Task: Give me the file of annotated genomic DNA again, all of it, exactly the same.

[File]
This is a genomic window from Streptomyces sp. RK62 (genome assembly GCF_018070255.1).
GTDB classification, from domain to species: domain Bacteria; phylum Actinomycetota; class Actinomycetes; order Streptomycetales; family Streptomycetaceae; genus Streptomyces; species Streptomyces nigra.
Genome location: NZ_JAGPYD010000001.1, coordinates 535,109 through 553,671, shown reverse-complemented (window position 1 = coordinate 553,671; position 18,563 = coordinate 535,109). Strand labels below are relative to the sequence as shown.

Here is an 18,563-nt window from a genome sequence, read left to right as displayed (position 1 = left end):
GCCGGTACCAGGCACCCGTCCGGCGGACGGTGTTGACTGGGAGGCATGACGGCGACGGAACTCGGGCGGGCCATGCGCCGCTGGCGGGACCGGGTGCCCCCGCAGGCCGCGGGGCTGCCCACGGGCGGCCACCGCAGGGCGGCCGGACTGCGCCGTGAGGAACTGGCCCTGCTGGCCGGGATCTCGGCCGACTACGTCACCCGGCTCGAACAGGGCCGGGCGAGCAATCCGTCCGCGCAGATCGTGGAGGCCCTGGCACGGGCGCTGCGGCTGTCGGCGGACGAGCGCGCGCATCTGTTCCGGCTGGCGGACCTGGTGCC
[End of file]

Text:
This is a genomic window from Streptomyces sp. RK62 (genome assembly GCF_018070255.1).
GTDB classification, from domain to species: domain Bacteria; phylum Actinomycetota; class Actinomycetes; order Streptomycetales; family Streptomycetaceae; genus Streptomyces; species Streptomyces nigra.
Genome location: NZ_JAGPYD010000001.1, coordinates 535,109 through 553,671, shown reverse-complemented (window position 1 = coordinate 553,671; position 18,563 = coordinate 535,109). Strand labels below are relative to the sequence as shown.

Here is an 18,563-nt window from a genome sequence, read left to right as displayed (position 1 = left end):
GCCGGTACCAGGCACCCGTCCGGCGGACGGTGTTGACTGGGAGGCATGACGGCGACGGAACTCGGGCGGGCCATGCGCCGCTGGCGGGACCGGGTGCCCCCGCAGGCCGCGGGGCTGCCCACGGGCGGCCACCGCAGGGCGGCCGGACTGCGCCGTGAGGAACTGGCCCTGCTGGCCGGGATCTCGGCCGACTACGTCACCCGGCTCGAACAGGGCCGGGCGAGCAATCCGTCCGCGCAGATCGTGGAGGCCCTGGCACGGGCGCTGCGGCTGTCGGCGGACGAGCGCGCGCATCTGTTCCGGCTGGCGGACCTGGTGCC